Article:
Winnipeg’s Asian community speaks about racism during COVID-19

Some members of Winnipeg’s Asian community are speaking out against racism with hopes their stories will encourage others to report similar incidents. 

Ting Fang has twice experienced anti-Asian racism since the start of the pandemic — in comments made on a friend’s photo and at work.  

The incidents made her feel awful, Fang said.

“Definitely it’s not fun,” she said. 

The Act to End Racism campaign, which runs until the end of October, calls on people to share their stories of racism related to COVID-19 and encourages them to report it.

The campaign is a national effort, but the Manitoba part was launched and spearheaded by Jennifer Chen, a member of the Asian Heritage Society of Manitoba and a Winnipeg school board trustee. 

Winnipeg school board trustee Jennifer Chen says she wants to encourage people to speak up about their experiences of racism. Chen, who’s also a member of the Asian Heritage Society of Manitoba, launched the Act to End Racism campaign in Winnipeg. (Jeff Stapleton/CBC)

She wants more people from Manitoba to report their experiences of racism and hopes the campaign will extract more data on the issue. 

“If we have those reports, we hope we can bring it to the policymakers and ask them to consider a policy change, including [a] post-pandemic recovery plan to include anti-racism policy,” she said.  

If people don’t want to go to the police, they can also report informally through the Asian Society of Manitoba’s website, Chen said. 

‘It’s hurtful’ 

Fang, who is Chinese, said one of her friends posted a Facebook photo with her in it back in February. The picture contained newcomers at an event she helped organize through work. 

Someone Fang didn’t know posted comments on the photo in another language. The comments translated to “be safe and stay away from China and Chinese people,” she said.

Fang showed the CBC this translated comment on a photo of her on Facebook, posted back in February. (Jeff Stapleton/CBC)

Another comment translated to, “You are with them, are you bored with your life?” 

“We’re healthy Chinese in Canada. We take care of ourselves really well during the pandemic,” she said. “So I made a comment below saying please stop spreading the fear. Stop Sinophobia.” 

This is Fang’s response to the racist comment she encountered. After posting her comment, she received an apology from the individual, she says. (Jeff Stapleton/CBC)

Fang’s second encounter with the same sentiment was at work in June.

Fang was having a conversation with a man passing by the NorWest Co-op Community Health resource centre, where she’s a domestic violence support worker.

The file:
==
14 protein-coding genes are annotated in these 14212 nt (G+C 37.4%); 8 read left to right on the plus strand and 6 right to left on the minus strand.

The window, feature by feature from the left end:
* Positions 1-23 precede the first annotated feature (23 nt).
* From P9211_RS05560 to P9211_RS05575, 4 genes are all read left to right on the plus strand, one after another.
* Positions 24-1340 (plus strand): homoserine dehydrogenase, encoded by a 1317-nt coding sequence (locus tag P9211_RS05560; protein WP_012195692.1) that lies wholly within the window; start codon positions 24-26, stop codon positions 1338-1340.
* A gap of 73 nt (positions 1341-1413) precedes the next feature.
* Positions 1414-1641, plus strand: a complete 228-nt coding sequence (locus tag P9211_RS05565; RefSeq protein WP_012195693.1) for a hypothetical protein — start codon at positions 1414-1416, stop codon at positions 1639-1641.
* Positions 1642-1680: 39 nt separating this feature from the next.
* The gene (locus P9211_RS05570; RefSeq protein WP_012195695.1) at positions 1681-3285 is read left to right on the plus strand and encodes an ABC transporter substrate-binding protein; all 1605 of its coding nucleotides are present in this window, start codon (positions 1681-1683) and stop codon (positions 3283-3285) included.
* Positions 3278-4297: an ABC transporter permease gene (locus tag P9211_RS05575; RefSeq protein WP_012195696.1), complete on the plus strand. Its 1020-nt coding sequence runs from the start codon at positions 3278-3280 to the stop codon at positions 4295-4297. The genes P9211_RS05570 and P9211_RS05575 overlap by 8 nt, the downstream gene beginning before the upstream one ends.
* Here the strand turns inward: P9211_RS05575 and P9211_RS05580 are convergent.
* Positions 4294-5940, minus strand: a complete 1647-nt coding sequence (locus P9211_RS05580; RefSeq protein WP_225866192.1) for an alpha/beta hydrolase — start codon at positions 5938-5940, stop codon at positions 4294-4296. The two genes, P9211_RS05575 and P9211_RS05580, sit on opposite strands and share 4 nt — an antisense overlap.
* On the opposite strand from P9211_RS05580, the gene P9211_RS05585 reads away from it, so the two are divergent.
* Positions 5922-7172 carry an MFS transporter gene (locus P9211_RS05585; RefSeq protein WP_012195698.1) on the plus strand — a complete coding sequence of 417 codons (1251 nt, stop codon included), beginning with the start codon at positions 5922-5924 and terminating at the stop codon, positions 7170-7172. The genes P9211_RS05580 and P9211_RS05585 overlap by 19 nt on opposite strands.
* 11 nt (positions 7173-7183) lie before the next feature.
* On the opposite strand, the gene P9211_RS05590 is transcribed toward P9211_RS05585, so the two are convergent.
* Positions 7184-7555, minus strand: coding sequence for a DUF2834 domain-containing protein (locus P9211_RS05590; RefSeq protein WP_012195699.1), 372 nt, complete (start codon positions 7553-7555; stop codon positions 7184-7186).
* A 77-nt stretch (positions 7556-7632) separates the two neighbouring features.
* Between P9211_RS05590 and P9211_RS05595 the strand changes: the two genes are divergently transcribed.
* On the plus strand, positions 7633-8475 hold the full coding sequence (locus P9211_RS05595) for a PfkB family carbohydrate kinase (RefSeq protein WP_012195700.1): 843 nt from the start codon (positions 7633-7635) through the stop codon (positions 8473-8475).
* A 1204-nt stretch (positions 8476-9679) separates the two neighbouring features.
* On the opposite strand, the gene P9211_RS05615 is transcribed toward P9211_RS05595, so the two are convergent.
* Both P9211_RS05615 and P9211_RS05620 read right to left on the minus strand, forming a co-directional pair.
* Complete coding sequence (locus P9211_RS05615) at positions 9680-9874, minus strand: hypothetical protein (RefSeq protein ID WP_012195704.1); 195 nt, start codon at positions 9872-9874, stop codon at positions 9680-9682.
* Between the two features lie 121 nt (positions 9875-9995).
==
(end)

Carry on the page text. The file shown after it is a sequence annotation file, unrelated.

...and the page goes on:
The man told her he finally got a slot for knee surgery and began blaming Chinese people for bringing COVID-19 to Canada, she said. 

“He’s accusing the Chinese [of] bringing the virus back into Canada, and that’s how his surgery got postponed,” she said.

“It’s hurtful.” 

Fang didn’t confront the man, but her supervisor heard about what happened and debriefed the situation with her. Her workplace also held a conversation about what can be done to address racism. 

More than 600 incidents

report released by the Chinese Canadian National Council says there have been more than 600 incidents of anti-Asian racism in Canada since the onset of COVID-19. 

The report says 83 per cent of the incidents were declared by people of east Asian descent and 45 per cent happened in public spaces. 

It also says 65 per cent of incidents were verbal harassment and 60 per cent of them happened to women. 

Chen, who is also Chinese, said she experienced anti-Asian sentiment when a colleague joked about her having coronavirus at work. 

“My colleagues thought it was a joke, but to me personally, I don’t think it’s funny at all. I feel uncomfortable,” Chen said. 

“Online, I also saw people, some of them I know as my friends, post comments like, ‘Don’t trust Chinese people during COVID,’ and I was very sad,” she said.  

No reported cases in Manitoba

Data in the Chinese Canadian National Council report came from Vancouver, Toronto, Montreal, Calgary and Ottawa. But in Winnipeg, there’s been no reported cases. 

Chen said the language barrier, among other factors, can prevent people from reporting to police. 

“Part of the culture is … Asian people are humble and they don’t really want confrontation. So for various reasons, we will see very few reported incidents from Manitoba,” Chen said. 

“Some people may think there’s not enough evidence to report,” she said. 

Const. Jay Murray, a public information officer with Winnipeg police, said he has not heard of many Winnipeg-related reports of anti-Asian hate crimes related to COVID-19. 

In an email statement to CBC, Murray said hate crimes are investigated by officers who work in the major crimes unit. 

“It is important to report hate crimes. Doing so allows us to investigate and hold perpetrators responsible,” Murray said.

WATCH | Winnipeggers say anti-Asian racism on the rise:

People in Winnipeg’s Asian community say they are experiencing increasing racism. They say since the start of the pandemic more anti-Asian sentiments are circulating in person and offline. 2:28